Saturday, April 10, 2010

Aijalon Mahli Gomes "if not heroic, then certainly courageous"

John Park, a North Korea specialist at the US Institute for Peace in Washington and a fellow at Harvard’s Kennedy School of Government, acknowledges that Aijalon Mahli Gomes has little leverage: With the recent crossings of evangelical campaigners [including Robert Park], professor Park said, “the North’s concern is that if they don’t treat this harshly, this could create a wave of people wanting to highlight rights abuse on the international stage.’’

Professor Sung-Yoon Lee, a North Korean expert at the Fletcher School of Law and Diplomacy at Tufts University, said he viewed the huge fine for Gomes as a “signal that North Korea is willing to negotiate and get some money for releasing Mr. Gomes.’’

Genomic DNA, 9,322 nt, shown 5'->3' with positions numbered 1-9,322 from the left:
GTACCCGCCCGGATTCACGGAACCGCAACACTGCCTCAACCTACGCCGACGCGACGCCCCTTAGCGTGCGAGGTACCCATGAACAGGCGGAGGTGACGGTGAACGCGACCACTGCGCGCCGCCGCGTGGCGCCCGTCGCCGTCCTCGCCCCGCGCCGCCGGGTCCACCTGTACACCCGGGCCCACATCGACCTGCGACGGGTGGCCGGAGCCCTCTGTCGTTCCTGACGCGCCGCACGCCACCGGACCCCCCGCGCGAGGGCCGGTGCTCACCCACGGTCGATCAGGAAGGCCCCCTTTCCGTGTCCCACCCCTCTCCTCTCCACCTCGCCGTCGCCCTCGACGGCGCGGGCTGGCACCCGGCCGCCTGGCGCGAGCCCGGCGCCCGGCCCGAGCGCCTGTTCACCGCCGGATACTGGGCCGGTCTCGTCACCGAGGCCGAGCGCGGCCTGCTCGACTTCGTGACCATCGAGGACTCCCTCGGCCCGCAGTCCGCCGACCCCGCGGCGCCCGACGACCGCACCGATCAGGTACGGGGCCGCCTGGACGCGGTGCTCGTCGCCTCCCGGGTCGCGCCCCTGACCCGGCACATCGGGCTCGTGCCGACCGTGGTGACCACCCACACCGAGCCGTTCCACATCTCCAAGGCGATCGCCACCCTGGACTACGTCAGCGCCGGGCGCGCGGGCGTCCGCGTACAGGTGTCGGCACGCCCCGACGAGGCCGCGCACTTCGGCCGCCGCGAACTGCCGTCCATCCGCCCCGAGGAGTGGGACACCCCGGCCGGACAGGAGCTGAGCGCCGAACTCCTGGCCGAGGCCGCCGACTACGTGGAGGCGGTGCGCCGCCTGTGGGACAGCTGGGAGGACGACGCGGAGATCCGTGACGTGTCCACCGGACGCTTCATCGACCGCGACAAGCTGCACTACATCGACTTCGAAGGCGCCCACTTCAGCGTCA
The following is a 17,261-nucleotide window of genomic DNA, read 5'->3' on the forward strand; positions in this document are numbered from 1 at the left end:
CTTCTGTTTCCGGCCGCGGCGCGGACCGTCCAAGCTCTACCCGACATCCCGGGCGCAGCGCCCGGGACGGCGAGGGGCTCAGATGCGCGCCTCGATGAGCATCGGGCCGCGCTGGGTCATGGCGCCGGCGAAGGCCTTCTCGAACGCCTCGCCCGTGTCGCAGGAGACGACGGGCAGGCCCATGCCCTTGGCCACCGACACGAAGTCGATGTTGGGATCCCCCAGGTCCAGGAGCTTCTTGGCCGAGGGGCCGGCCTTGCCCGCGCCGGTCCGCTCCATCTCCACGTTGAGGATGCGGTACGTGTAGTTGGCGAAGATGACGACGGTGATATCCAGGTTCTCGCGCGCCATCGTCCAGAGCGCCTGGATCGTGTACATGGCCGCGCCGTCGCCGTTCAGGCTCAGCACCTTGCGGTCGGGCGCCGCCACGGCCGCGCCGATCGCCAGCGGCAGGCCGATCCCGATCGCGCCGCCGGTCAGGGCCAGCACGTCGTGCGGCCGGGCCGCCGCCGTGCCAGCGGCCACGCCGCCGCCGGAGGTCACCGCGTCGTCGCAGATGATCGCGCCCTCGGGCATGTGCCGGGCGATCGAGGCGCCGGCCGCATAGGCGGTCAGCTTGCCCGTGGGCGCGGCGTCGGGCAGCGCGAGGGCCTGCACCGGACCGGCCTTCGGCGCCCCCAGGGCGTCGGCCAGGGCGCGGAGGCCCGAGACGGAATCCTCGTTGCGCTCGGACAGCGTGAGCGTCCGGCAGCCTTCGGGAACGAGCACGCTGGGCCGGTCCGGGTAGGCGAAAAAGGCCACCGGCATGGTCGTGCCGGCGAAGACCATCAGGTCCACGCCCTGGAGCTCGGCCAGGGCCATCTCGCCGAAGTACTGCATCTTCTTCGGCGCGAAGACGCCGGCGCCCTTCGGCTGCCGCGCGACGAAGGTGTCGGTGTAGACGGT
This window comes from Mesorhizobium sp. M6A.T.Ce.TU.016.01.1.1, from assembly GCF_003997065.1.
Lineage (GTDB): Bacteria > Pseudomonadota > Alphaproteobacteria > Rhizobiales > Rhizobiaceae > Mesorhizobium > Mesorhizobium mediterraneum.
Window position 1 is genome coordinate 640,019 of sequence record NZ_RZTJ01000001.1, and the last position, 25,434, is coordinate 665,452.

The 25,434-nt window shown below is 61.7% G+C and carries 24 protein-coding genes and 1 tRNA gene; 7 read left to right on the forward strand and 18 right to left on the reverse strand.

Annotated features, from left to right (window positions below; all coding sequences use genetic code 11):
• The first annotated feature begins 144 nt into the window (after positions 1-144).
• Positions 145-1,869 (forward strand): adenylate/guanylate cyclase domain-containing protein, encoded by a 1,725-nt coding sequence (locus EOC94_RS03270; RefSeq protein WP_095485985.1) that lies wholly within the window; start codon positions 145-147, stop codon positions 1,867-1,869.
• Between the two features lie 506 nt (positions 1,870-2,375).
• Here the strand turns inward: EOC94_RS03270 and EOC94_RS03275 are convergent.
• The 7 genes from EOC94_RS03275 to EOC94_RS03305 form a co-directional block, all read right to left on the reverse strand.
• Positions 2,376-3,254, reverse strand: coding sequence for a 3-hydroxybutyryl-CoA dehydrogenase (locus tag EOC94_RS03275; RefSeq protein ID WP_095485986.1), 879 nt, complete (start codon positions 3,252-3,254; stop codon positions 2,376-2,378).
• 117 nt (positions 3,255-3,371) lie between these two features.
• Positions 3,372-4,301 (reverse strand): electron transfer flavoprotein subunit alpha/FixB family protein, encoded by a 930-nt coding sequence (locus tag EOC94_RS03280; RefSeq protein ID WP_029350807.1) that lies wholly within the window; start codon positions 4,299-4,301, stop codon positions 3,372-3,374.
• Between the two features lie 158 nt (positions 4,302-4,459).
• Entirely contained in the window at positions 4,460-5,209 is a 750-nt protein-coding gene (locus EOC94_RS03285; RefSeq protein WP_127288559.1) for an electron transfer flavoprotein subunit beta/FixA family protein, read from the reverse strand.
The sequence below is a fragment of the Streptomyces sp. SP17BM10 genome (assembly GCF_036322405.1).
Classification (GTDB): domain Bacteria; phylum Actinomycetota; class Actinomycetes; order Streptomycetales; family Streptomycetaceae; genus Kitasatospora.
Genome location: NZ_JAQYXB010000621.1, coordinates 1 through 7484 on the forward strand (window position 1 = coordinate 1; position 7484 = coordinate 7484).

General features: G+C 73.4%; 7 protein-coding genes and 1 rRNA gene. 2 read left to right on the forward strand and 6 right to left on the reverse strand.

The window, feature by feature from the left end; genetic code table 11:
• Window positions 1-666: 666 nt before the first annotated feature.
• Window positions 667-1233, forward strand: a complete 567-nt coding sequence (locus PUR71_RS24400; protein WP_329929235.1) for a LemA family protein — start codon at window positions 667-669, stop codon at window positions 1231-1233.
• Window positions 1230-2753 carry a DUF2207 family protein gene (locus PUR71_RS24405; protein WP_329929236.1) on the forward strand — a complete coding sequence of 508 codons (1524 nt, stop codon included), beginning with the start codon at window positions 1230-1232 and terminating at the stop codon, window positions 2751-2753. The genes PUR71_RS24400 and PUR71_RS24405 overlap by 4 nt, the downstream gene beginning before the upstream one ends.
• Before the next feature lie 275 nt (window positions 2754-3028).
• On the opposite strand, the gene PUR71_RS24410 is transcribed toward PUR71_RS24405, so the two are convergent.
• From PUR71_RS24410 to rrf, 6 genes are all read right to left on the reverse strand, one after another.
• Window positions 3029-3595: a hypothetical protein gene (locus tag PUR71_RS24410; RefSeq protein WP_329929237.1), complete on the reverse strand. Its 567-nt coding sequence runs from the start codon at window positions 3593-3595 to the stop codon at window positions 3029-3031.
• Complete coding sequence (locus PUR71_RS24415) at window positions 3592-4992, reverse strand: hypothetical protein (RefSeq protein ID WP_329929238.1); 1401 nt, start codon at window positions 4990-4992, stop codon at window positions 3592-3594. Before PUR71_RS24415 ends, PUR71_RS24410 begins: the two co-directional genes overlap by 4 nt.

“A lot of North Korea watchers may criticize this foolhardy, risky move by Park and Gomes because it raises thorny issues of having to pay ransom or make some kind of concession,’’ Lee said.

“But people like Gomes and Park embody a powerful human presence — the willingness to take a great risk and sacrifice themselves. . . . I think this kind of daring move will come to be viewed as, if not heroic, then certainly courageous in the long run,’’ Lee added.

Senator John F. Kerry of Massachusetts has stepped up to the plate and called for the release of Aijalon Mahli Gomes.

“This is a mother’s worst nightmare and a horrific situation,’’ Kerry said. “This young man belongs in Massachusetts with his family, and I join with them in expressing my hope that North Korea will do the right thing and send him home.’’

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